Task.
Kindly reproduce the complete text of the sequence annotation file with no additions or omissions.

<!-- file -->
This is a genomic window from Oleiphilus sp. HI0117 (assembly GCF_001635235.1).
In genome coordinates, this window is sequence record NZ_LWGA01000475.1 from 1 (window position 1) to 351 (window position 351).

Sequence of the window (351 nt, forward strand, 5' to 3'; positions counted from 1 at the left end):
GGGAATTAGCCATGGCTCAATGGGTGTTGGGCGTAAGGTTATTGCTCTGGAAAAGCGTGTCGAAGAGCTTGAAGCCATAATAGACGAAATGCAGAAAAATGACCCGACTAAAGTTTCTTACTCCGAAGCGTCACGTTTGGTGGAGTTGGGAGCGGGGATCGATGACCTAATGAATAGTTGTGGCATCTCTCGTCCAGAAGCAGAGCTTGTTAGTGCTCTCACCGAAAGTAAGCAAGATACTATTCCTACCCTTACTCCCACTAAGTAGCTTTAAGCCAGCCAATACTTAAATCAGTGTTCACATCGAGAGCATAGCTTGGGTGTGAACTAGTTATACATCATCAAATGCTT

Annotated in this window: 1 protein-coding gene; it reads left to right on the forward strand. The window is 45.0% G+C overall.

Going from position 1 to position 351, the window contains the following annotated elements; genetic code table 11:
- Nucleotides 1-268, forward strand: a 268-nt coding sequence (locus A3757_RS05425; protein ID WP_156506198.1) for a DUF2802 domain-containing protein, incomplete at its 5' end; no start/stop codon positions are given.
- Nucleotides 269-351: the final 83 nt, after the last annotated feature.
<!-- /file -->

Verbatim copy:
This is a genomic window from Oleiphilus sp. HI0117 (assembly GCF_001635235.1).
In genome coordinates, this window is sequence record NZ_LWGA01000475.1 from 1 (window position 1) to 351 (window position 351).

Sequence of the window (351 nt, forward strand, 5' to 3'; positions counted from 1 at the left end):
GGGAATTAGCCATGGCTCAATGGGTGTTGGGCGTAAGGTTATTGCTCTGGAAAAGCGTGTCGAAGAGCTTGAAGCCATAATAGACGAAATGCAGAAAAATGACCCGACTAAAGTTTCTTACTCCGAAGCGTCACGTTTGGTGGAGTTGGGAGCGGGGATCGATGACCTAATGAATAGTTGTGGCATCTCTCGTCCAGAAGCAGAGCTTGTTAGTGCTCTCACCGAAAGTAAGCAAGATACTATTCCTACCCTTACTCCCACTAAGTAGCTTTAAGCCAGCCAATACTTAAATCAGTGTTCACATCGAGAGCATAGCTTGGGTGTGAACTAGTTATACATCATCAAATGCTT

Annotated in this window: 1 protein-coding gene; it reads left to right on the forward strand. The window is 45.0% G+C overall.

Going from position 1 to position 351, the window contains the following annotated elements; genetic code table 11:
- Nucleotides 1-268, forward strand: a 268-nt coding sequence (locus A3757_RS05425; protein ID WP_156506198.1) for a DUF2802 domain-containing protein, incomplete at its 5' end; no start/stop codon positions are given.
- Nucleotides 269-351: the final 83 nt, after the last annotated feature.